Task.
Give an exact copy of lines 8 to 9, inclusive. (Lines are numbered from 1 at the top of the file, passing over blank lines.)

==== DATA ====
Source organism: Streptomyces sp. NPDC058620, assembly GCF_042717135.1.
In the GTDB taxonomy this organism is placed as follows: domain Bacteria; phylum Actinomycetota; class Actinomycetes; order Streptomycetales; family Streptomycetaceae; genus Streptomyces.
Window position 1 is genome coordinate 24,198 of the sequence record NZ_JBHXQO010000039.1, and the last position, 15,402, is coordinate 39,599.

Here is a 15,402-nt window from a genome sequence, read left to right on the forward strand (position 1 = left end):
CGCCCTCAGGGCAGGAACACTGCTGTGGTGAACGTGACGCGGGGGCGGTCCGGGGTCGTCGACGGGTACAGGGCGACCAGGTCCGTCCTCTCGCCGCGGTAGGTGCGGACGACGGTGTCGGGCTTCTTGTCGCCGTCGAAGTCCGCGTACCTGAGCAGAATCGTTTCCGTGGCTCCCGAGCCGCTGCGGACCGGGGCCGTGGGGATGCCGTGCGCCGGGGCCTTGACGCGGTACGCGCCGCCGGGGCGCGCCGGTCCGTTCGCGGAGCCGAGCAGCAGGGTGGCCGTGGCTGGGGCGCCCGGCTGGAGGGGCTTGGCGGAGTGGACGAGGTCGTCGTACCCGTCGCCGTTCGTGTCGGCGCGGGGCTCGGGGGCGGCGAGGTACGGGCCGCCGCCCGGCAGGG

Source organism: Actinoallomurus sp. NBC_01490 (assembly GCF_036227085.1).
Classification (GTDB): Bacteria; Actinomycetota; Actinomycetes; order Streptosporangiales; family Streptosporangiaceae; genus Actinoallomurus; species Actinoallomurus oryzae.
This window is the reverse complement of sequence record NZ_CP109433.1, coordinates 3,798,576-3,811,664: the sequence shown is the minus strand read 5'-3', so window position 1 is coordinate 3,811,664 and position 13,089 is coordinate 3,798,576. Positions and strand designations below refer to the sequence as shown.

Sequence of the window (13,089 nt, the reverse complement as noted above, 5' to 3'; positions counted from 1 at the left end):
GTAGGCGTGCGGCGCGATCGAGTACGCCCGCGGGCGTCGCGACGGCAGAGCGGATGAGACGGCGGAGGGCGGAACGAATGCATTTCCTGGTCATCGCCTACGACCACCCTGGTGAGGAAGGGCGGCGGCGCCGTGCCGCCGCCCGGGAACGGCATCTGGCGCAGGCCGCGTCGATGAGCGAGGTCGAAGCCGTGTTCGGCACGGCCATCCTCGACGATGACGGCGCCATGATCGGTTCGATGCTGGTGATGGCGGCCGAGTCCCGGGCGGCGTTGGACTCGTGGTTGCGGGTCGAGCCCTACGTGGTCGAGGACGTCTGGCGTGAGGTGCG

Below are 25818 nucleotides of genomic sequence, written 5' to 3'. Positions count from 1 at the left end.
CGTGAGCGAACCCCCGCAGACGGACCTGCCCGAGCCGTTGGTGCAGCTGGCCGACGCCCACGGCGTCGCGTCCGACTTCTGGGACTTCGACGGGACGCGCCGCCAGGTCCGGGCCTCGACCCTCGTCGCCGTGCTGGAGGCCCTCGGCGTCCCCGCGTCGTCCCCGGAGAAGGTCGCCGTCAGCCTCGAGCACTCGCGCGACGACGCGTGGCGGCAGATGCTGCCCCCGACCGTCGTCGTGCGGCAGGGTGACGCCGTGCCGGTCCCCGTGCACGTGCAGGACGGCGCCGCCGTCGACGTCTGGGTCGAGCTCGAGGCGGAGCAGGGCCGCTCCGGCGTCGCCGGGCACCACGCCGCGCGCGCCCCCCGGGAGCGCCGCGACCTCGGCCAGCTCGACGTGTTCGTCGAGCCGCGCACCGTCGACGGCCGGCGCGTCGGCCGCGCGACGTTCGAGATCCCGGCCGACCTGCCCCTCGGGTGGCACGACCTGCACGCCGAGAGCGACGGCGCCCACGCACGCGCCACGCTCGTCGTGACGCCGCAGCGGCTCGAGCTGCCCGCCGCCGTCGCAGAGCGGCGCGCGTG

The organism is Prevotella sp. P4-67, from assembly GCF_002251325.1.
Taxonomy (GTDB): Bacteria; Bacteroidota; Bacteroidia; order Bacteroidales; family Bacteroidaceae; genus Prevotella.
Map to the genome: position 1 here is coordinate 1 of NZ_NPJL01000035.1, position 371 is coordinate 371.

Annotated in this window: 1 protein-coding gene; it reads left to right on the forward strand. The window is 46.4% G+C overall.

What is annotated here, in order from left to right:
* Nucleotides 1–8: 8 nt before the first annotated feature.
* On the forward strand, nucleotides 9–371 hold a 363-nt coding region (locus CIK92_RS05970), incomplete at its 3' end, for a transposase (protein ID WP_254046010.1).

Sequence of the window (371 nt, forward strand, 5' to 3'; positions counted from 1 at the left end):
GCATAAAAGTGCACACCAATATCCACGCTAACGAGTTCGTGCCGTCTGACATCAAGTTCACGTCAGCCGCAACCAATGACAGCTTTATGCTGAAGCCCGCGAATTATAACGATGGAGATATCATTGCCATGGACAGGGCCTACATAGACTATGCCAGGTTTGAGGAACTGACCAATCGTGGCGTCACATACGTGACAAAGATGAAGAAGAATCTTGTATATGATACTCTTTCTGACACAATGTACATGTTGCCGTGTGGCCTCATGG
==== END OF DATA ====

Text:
This window is the reverse complement of sequence record NZ_CP109433.1, coordinates 3,798,576-3,811,664: the sequence shown is the minus strand read 5'-3', so window position 1 is coordinate 3,811,664 and position 13,089 is coordinate 3,798,576. Positions and strand designations below refer to the sequence as shown.

Sequence of the window (13,089 nt, the reverse complement as noted above, 5' to 3'; positions counted from 1 at the left end):